Identifying HIV‑associated Wasting

Evaluating your HIV‑positive patients for HIV‑associated wasting

HIV‑associated wasting may affect anyone living with HIV, even when they are well controlled with ART.
White female in a yellow sweater, not actual Serostim<sup>®</sup> patient

Are your patients experiencing symptoms of HIV‑associated wasting?

Patients living with HIV may experience episodes of unintentional weight loss, loss of LBM, and decreased physical endurance. Looking beyond unintentional weight loss and identifying other symptoms can be an important factor in determining if they are experiencing HIV‑associated wasting. This is why it’s important to talk about any symptoms they may be experiencing at every appointment.

A holistic approach to determine if your patients are experiencing symptoms of HIV‑associated wasting includes initiating open-ended discussions about LBM, body weight, and physical endurance.

The following steps can help you decide if further intervention and treatment may be right for your patient.

Initiate a conversation at every appointment

Proactively speak to patients about potential HIV‑associated wasting symptoms.

Consider asking your patients:

  • Have you had unintentional weight loss?
  • Have you recently lost weight without trying?
  • Does your unintentional weight loss affect your health?
  • Do your clothes fit more loosely due to unintentional weight loss?
  • Have friends, family, or coworkers noticed any changes in your weight?
  • Do you have a loss of energy, along with unintentional weight loss?
  • Do you frequently feel tired?
  • Are you exercising less?
  • Do you need to rest more often?
  • Is it more difficult to complete some of your activities?

Asking these questions at every appointment may aid with early identification of HIV‑associated wasting.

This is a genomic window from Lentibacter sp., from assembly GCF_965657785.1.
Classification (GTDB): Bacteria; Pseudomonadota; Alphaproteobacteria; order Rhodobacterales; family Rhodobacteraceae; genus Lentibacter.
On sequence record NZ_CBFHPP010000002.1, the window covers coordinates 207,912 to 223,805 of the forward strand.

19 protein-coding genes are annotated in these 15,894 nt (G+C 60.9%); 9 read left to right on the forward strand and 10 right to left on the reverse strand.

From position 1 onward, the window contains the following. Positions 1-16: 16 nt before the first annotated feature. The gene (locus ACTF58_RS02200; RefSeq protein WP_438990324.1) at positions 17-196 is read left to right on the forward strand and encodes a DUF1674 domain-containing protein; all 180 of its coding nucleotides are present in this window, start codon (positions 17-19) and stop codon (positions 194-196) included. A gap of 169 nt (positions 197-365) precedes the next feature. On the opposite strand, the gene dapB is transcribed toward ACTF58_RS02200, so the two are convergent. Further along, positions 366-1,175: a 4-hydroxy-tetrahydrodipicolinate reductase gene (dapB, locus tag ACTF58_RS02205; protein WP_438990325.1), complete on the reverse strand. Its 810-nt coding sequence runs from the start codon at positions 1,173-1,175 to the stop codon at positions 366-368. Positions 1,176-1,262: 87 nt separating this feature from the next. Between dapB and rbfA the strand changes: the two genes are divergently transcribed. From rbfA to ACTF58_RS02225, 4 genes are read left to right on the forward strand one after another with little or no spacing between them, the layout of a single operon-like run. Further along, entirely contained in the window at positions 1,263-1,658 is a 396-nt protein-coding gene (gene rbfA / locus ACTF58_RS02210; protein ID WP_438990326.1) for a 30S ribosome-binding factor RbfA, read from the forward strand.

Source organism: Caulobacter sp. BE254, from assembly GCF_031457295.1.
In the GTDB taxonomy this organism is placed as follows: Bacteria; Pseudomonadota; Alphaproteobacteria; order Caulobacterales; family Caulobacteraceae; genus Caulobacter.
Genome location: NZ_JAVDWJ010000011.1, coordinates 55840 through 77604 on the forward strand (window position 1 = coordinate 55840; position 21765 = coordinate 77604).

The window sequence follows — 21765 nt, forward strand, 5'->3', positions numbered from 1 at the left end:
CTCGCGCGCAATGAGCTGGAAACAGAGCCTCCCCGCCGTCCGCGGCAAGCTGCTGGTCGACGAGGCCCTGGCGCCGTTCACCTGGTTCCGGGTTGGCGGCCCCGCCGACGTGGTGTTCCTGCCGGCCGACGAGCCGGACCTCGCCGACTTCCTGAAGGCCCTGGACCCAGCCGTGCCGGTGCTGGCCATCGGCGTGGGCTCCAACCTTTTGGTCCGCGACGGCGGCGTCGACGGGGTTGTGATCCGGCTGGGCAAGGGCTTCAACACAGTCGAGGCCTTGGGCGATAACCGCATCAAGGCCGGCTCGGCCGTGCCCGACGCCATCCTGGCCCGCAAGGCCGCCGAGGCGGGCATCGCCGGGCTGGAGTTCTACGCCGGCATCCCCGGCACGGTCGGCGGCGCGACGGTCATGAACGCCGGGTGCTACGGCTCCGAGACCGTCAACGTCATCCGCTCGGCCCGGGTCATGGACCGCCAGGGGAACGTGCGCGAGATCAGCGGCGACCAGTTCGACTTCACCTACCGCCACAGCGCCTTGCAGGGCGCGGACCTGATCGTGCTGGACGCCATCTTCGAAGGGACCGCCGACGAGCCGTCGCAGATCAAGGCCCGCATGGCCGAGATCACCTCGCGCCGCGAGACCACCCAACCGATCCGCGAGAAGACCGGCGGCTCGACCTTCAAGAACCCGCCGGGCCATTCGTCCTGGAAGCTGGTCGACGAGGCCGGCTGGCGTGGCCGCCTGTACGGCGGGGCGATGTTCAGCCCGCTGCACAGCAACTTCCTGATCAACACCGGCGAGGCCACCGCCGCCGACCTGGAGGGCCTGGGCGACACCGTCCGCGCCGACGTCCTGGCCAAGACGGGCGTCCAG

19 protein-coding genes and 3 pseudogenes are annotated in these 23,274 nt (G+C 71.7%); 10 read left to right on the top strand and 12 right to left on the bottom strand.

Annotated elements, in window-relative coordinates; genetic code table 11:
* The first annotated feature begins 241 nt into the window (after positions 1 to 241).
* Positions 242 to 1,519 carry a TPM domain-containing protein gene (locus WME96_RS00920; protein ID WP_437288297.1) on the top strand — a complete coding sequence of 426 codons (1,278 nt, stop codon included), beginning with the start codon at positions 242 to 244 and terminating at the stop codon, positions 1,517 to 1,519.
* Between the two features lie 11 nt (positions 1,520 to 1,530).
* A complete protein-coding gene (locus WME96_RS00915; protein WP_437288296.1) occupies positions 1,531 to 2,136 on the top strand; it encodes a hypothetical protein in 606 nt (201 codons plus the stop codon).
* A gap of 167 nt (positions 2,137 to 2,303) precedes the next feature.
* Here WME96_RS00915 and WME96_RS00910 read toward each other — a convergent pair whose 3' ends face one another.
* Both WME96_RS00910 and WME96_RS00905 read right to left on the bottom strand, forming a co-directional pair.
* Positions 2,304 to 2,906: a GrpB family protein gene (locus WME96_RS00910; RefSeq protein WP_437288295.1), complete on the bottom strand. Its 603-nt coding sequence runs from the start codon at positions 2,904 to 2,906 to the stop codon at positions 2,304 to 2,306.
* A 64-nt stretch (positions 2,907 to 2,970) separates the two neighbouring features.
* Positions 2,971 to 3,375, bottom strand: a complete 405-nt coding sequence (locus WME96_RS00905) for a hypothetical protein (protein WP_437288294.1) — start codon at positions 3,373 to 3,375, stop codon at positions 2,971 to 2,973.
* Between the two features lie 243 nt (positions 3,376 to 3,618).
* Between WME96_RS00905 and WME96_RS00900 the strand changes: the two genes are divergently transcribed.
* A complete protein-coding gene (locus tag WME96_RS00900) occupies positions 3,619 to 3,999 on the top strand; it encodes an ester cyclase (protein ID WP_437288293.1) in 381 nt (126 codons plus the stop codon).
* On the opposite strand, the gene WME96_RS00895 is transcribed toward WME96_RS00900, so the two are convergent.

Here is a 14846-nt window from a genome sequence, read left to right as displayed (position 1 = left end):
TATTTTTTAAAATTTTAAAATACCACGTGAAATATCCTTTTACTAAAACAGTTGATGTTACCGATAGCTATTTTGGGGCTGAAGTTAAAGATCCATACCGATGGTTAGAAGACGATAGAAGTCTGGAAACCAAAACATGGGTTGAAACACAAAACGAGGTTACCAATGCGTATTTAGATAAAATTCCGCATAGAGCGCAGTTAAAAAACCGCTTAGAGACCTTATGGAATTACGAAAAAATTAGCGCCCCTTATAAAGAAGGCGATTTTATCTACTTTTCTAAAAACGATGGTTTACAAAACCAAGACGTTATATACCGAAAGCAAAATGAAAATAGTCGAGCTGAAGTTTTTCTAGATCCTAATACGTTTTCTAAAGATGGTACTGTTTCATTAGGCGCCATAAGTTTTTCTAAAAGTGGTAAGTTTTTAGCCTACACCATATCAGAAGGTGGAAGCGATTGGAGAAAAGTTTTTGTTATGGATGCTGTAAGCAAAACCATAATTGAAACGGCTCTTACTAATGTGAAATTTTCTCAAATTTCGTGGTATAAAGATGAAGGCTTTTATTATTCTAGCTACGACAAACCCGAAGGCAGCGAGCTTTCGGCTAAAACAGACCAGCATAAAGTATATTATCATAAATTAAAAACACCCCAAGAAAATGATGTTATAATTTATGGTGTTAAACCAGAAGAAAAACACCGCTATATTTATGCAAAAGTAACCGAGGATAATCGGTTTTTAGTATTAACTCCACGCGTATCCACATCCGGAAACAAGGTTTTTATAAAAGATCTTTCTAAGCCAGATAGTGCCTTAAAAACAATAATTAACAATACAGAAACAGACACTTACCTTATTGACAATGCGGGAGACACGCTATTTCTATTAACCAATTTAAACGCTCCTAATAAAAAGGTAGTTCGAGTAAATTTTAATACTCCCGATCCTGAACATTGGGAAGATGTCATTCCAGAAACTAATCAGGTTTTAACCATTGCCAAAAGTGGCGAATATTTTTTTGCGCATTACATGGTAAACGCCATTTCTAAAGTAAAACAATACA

Examine the patient and review medical history

Measuring weight, reviewing your patient’s weight history (including a premorbid or prediagnosis weight, as well as changes in weight over time), calculating body mass index (BMI), and evaluating LBM can help you uncover physical changes that may suggest HIV‑associated wasting.

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Clinically manage your patients

Clinically managing patients to assess for HIV‑related comorbidities, such as HIV‑associated wasting, can add a layer of complexity for healthcare providers (HCPs), especially during telemedicine visits.

Some methods you may consider when screening patients for changes in weight, in person or virtually, include:

  • Weighing them during in-office visits, or asking them to keep a record of their weight and self-report it during visits by:
    • Keeping a scale at home
    • Weighing themselves at their local pharmacy, at an AIDS service organization, during their routine lab visits, or wherever a scale is available
  • Inquiring about whether their clothing fits differently
  • Looking for changes in physical appearance and asking about involuntary changes in body habits and decreasing physical endurance
HIV‑associated Wasting Conversation Starter PDF download

HIV‑associated Wasting Conversation Starter

Use this helpful resource to support conversations with your HIV‑positive patients about their symptoms and HIV‑associated wasting

See how Serostim® provides statistically significant improvements in the 3 key symptoms of HIV‑associated wasting

Recommended dosage and administration for treatment with Serostim®

Important Safety Information and Indication


Acute Critical Illness:  Serostim® should not be initiated in patients with acute critical illness due to complications following open heart or abdominal surgery, multiple accidental trauma or acute respiratory failure.

Active Malignancy: Somatropin is contraindicated in the presence of active malignancy.  Any preexisting malignancy should be inactive and its treatment complete prior to instituting therapy with somatropin. Discontinue somatropin if there is evidence of recurrent activity.

Hypersensitivity: Serostim® is contraindicated in patients with a known hypersensitivity to somatropin or any of its excipients. Systemic hypersensitivity reactions have been reported.